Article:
Ever since I posted my Evernote review, I’ve gotten several questions about how exactly I’m using it to write my book. I only touched on that subject in passing in my first post, so I wanted to give everyone a much more in-depth look at how I’m using Evernote to write my ebook, and how you can use it to do the same.
The primary reason I started using Evernote several months ago was for the automatic sync’ing across any computer or device. At different times, I find myself working on any one of three devices that we have – a new Macbook, an old PC laptop, and my iPad. Anytime that I update, edit, or create a new Note, everything that I do is automatically saved to all three devices, which means that I always have the latest draft of my work available, regardless of which device I’m working on that day. That sort of functionality just can’t be beat.
When you start working with Evernote, the first thing that you’ll do is set up a Notebook. I use a different Notebook for each project that I have going. So I have one Notebook for The Ebook Ebook, one for the email marketing freebie I wrote, another for general purposes, and so on.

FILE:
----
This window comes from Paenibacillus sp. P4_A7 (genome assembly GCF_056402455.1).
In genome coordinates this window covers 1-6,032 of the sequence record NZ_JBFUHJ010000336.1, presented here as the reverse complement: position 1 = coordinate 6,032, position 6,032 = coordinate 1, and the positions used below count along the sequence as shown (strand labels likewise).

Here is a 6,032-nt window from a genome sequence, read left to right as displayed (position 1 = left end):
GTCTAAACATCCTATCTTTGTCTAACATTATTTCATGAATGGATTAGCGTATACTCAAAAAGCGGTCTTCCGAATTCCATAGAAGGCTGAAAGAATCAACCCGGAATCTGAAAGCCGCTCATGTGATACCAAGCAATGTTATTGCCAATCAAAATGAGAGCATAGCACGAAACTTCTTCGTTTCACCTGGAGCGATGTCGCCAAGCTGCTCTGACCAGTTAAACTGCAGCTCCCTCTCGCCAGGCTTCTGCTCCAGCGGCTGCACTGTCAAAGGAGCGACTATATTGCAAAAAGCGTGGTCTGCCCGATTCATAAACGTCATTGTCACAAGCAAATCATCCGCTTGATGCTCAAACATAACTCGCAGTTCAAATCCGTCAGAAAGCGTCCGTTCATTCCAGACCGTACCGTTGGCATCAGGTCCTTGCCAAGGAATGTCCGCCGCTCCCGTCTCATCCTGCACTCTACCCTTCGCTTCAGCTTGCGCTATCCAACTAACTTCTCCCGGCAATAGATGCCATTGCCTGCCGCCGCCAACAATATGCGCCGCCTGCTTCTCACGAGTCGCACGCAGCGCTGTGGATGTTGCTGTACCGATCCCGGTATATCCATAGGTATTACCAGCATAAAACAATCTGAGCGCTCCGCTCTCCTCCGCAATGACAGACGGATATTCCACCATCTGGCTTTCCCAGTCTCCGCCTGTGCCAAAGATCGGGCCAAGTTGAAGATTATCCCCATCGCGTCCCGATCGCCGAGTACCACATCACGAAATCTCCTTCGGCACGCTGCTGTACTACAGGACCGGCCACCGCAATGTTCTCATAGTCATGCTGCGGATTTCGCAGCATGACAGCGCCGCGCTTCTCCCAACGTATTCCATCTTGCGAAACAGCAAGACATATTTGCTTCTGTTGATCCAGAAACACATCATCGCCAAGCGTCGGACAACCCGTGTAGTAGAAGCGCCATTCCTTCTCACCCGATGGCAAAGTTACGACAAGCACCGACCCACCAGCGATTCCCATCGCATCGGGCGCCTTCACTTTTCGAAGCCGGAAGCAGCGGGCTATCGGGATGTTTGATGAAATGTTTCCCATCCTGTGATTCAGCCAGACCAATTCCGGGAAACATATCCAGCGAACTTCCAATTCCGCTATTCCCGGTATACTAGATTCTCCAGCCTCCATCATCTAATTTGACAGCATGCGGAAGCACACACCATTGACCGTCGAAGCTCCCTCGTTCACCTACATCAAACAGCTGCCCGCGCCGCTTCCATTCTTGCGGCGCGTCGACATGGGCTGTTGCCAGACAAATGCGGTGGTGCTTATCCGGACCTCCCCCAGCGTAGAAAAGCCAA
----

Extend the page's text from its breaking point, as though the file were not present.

Once you have your Notebook set up, you’ll create a new Note to get started on your book. I use different Notes for several different purposes. First, each section of the book gets its own Note. This makes it easy to scroll through each note and see what I’ve written quickly, plus it helps me keep things organized in my head.
I also have a separate Note for the table of contents and outline, one for questions that come up as I write, one for brainstorming, and several more.
Another thing that I like about using Evernote is the Tag system. I Tag each Note with relevant keywords, much like you can do in WordPress, and this simplifies the process of organizing my Notes. For instance, I have Tags for content (stuff that’s actually going in my book), research, tools and products (helpful online tools that I’m planning on mentioning or using in my book), and a couple more. You could also keep track of your writing process by Tagging Notes as “rough draft”, “needs more work”, “to be edited”, and “final draft”.
There is one feature that Evernote has that I haven’t used in my book writing yet. Evernote will let you take a picture with your smartphone and save it directly into a Note. We recently got an iPhone and have the Evernote app on it, but I haven’t needed to do this so far.
However, if your book is going to have lots of pictures, that would be a very handy tool to have. If you were writing a recipe book, for instance, you could type the recipe into a Note, snap a picture of the meal when you’re done cooking it, and Evernote will save the two together in the same Note without you have to having to copy and paste it in.
Like I said in my first review of Evernote, I can’t believe that a program/app this helpful is free. It’s full of awesome, and I highly recommend it to anyone who needs to do research, take notes, keep large amounts of data organized, or write a book.